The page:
perception and guidance, that we may comprehend aright its meaning, and to open the eyes of our understanding, that we may discern our inward condition and the way to obtain eternal salvation, everlasting life, and abiding bliss and felicity.

If we study Gen. i. 26-ii. 25, and Eccles. vii. 29, we shall clearly perceive that God created man pure, holy, and happy. The statement that God created man in His own image, after His likeness, implies that in mind and especially in spirit there was originally such a degree of resemblance between the finite creature man and his Infinite Creator that God could in some measure make Himself known to man. Man was then free from sin in deed, and even from evil thoughts and impulses, as well as from all infirmity of body, soul, and spirit, nor was he liable to disease or a painful death. As he then knew and loved God and desired to serve Him, man was at first happy and contented. He was also the head of all creatures to be found on the face of the earth. From the Book of Genesis we learn that God specially prepared a place for man to live in, it was in Eden (Gen. ii. 8), which was the name of the great plain in Lower Mesopotamia, on which Babel and other cities were long afterwards built.

Every man's own conscience testifies to the fact that mankind has not continued in that state of sinlessness and consequent happiness. Besides this, the history of ancient nations which for their wickedness have perished off the face of the earth, and the existence of the sin, misery, suffering and death which now bear sway over the whole face of the earth—both these facts afford abundant proof that our condition has changed very much from that in which the Most Merciful God created Adam, and in which He wished him and his children to continue. Besides this we have other evidence, for the Holy Scriptures tell us how guilty and miserable man's present condition is in God's sight (Gen. viii. 21; Ps. cxliii. 2; Rom. iii. 10-20, 23; 1 John i. 8).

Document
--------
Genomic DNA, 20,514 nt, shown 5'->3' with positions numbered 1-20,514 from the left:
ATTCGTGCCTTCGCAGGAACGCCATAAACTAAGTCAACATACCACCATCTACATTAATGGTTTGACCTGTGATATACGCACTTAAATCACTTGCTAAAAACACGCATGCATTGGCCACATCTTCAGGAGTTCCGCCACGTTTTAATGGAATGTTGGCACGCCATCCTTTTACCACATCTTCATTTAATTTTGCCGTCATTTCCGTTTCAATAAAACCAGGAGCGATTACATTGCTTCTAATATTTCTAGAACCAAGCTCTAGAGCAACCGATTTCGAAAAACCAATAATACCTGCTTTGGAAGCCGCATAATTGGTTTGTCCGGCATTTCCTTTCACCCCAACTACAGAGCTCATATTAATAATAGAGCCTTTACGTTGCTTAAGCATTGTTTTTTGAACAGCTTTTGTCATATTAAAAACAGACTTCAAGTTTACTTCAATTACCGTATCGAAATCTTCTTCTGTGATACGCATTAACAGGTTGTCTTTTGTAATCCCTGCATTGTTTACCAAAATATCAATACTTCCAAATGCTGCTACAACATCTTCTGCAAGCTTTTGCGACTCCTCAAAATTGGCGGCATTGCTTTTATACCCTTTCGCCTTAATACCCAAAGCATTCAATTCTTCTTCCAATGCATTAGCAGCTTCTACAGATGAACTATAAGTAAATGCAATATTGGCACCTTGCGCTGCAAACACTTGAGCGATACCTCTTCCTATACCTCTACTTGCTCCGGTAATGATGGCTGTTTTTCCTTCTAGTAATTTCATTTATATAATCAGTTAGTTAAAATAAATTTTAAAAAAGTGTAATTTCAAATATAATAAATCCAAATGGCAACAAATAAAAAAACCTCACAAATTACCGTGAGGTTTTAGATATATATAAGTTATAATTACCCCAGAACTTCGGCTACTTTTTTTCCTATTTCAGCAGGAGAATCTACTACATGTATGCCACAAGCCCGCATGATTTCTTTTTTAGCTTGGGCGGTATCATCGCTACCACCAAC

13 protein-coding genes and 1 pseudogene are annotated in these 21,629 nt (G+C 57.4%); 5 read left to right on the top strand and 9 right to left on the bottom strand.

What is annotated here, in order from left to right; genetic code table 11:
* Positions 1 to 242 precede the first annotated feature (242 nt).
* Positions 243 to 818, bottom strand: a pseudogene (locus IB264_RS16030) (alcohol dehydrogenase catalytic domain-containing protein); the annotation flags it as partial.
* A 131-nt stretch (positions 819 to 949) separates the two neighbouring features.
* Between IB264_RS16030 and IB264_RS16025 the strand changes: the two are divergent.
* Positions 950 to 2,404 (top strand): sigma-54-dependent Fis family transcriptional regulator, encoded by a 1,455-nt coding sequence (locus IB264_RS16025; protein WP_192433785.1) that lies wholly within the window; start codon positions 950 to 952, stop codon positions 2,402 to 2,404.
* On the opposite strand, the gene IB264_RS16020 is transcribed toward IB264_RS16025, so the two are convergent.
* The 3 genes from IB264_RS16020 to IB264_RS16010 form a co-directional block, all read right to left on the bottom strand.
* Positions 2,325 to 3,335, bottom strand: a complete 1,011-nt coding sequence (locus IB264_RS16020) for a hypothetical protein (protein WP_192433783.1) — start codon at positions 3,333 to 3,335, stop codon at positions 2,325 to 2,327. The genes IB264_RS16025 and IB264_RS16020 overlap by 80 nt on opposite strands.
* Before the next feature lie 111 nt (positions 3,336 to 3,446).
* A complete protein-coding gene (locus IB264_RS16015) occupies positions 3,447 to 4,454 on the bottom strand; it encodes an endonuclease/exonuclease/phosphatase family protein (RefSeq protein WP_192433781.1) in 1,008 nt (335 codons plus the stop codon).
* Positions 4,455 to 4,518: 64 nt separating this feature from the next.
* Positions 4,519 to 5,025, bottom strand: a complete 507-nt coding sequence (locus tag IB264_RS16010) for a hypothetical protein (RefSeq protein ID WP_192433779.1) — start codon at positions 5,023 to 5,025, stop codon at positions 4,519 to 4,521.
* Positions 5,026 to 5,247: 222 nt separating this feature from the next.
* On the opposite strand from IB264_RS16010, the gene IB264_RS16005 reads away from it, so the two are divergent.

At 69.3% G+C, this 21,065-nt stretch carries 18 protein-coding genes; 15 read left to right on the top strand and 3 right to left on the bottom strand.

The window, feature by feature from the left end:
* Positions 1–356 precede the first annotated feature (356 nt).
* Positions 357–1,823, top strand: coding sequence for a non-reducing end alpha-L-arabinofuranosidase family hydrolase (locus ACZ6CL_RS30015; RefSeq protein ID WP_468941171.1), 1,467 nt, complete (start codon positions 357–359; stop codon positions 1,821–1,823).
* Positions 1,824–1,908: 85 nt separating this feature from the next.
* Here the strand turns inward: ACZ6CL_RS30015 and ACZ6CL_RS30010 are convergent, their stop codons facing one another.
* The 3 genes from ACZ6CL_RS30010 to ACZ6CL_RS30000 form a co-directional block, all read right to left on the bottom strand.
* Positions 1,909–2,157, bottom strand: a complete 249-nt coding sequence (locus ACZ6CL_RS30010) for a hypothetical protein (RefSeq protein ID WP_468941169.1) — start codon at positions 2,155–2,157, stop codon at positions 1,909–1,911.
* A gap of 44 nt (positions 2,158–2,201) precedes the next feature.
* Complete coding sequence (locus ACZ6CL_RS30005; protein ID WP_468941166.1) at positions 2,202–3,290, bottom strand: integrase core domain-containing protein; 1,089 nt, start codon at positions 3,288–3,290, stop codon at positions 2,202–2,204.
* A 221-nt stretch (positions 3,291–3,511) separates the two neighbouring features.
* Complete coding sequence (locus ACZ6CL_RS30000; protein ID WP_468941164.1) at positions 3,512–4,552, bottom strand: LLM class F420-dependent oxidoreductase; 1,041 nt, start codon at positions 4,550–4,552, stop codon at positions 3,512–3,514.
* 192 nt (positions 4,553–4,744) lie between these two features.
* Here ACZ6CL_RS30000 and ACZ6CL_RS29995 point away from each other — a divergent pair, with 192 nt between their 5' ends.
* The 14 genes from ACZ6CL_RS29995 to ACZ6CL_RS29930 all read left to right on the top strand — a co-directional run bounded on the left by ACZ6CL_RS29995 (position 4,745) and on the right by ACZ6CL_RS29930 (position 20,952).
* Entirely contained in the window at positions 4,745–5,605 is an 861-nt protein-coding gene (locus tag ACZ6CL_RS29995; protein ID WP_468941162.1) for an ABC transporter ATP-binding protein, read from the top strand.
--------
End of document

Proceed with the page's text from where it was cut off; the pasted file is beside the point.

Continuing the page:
He who is in any degree acquainted with his own heart, and knows the thoughts and desires which too often spring up there, like water gushing forth from a fountain, must admit that in very truth he is guilty in the sight of the Most Holy God, even as these verses state. Conscience forces him to acknowledge that sin and impurity have taken possession of his heart, and that he has been so full of evil impulses and unworthy passions that even from his childhood he has ever been inclined to what was wrong, and hence that his moral nature is and has been in a state of corruption. All men's inclinations are not towards the same kind of sin. Some are ambitious, others avaricious, others licentious, others cruel, others proud and cold-hearted, others false, others hypocritical, others unbelieving, others prone to more than one of these sins. But experience teaches us that no man is devoid of sin. Even the best of men confess that they have done much that they ought not to have done, and left undone much that they should have done. Thus the universal condition of mankind in all past ages and in the present is a great proof that the Bible is the Word of God. Many heathens, when they have heard it read, have felt that it so exactly described their spiritual condition that it must contain a message from the Creator Himself. Such men have therefore come for Christian teaching, saying, "He who made that Book made me."

There are some men who have experienced a change of heart, and have hence come to hate sin and love righteousness. But this change is due to the New Birth of which Christ spoke in John iii. 3, 5: and it takes place only in those who truly believe in Him.

We have seen that the Holy Scripture informs us that Adam, when God created him, was not prone to sin, and therefore was not in the state of guilt and misery in which most of his descendants are to-day. Our reason also makes it clear to us that the commission of sin is not in accordance with God's will, for sin is the transgression of the Moral Law, which is in